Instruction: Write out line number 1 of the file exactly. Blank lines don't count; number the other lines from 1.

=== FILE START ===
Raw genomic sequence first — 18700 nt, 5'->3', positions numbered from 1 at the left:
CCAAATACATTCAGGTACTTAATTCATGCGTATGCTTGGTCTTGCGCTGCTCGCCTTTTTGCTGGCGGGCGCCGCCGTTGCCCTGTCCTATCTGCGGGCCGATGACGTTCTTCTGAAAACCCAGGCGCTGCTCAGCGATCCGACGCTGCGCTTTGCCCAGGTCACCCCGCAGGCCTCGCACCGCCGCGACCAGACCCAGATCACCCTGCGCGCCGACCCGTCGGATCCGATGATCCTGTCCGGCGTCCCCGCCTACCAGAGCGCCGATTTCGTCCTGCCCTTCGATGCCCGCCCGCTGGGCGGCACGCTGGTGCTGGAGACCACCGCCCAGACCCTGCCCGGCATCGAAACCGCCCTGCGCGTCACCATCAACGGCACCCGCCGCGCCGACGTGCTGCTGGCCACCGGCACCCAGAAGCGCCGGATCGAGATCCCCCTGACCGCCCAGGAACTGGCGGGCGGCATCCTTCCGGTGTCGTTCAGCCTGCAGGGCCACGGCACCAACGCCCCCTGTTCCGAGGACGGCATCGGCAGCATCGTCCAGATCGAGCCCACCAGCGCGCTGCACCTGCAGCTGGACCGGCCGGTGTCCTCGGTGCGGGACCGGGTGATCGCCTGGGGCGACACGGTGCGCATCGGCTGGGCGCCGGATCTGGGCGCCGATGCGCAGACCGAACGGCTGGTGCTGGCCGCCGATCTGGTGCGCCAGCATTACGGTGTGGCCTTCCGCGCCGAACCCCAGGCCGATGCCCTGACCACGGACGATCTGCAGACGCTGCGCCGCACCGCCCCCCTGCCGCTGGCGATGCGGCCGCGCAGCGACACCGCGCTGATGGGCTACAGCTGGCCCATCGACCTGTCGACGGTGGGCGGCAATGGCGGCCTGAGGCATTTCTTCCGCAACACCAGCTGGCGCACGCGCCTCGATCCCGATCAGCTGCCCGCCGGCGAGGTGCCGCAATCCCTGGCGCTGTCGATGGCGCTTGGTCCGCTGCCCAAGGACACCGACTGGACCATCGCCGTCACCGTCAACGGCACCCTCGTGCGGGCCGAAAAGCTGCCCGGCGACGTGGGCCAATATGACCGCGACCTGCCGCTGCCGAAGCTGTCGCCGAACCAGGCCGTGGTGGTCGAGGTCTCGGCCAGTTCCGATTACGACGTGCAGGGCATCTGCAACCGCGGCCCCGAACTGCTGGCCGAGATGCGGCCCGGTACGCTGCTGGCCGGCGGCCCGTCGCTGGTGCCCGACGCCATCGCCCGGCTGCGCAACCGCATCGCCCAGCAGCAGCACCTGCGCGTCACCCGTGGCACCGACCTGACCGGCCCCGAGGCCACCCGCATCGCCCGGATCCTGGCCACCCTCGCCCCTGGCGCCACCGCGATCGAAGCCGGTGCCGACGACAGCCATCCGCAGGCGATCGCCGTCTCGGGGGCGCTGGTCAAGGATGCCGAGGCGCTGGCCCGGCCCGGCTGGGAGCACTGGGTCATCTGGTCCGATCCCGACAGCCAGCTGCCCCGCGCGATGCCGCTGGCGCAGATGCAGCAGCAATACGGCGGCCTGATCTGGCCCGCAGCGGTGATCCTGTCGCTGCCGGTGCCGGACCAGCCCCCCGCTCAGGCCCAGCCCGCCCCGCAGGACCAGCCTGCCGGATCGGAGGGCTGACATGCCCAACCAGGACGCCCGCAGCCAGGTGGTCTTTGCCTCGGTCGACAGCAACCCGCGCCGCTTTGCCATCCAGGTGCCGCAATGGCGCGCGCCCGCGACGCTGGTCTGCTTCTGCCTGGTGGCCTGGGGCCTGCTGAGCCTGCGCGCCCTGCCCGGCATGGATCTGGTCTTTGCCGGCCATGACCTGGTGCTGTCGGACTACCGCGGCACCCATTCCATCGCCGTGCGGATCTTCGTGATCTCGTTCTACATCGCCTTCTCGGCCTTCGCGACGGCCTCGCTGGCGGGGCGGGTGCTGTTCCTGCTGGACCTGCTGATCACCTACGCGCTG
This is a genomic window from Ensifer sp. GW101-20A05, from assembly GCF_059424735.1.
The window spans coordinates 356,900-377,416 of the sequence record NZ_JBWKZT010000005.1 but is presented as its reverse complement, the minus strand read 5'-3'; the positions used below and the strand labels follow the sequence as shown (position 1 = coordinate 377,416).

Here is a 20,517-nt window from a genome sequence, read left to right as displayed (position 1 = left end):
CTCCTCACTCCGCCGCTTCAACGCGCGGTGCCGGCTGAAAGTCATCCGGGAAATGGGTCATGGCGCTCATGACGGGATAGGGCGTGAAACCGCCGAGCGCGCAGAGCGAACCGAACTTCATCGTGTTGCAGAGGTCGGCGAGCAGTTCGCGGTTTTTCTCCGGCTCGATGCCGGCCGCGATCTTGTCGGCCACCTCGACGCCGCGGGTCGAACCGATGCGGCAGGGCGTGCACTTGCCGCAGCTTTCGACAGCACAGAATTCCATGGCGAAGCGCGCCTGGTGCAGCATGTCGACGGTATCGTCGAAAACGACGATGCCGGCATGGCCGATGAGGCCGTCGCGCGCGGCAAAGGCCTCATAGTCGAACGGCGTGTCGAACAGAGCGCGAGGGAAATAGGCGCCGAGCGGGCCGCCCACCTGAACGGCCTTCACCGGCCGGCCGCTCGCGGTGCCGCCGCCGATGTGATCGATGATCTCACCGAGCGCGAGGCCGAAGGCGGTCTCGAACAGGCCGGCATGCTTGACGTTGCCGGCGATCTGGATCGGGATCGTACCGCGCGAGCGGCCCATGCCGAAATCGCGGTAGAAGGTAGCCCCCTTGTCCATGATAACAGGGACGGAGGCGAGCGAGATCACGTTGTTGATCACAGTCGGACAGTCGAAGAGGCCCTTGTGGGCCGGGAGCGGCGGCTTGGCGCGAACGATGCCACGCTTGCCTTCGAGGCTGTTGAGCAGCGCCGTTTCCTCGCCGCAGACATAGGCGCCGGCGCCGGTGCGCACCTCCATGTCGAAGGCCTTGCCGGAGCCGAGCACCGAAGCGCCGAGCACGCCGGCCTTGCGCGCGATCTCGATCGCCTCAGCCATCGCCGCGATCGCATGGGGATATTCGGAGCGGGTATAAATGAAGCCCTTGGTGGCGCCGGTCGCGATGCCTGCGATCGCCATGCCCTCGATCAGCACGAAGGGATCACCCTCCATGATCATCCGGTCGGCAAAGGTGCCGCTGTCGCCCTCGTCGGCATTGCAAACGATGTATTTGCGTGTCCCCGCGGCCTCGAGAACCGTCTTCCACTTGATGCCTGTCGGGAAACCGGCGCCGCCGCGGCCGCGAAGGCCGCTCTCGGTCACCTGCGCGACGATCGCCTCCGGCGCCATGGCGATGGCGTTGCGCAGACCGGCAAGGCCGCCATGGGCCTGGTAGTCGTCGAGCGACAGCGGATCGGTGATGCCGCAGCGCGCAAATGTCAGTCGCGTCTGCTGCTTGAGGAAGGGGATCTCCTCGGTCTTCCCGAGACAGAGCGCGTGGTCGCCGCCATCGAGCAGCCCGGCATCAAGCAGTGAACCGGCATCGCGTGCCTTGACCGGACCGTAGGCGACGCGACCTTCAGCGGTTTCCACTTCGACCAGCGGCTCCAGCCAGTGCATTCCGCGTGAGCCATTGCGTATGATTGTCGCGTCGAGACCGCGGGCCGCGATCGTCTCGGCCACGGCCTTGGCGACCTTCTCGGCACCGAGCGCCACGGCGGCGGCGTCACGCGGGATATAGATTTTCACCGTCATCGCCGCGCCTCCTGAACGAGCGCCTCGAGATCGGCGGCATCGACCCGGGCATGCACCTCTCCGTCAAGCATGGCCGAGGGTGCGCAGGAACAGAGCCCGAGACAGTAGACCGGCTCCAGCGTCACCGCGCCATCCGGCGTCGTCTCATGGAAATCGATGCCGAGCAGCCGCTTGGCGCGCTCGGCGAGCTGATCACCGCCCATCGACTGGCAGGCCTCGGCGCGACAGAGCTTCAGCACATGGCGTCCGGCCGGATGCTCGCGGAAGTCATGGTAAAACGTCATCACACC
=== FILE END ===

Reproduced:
Raw genomic sequence first — 18700 nt, 5'->3', positions numbered from 1 at the left: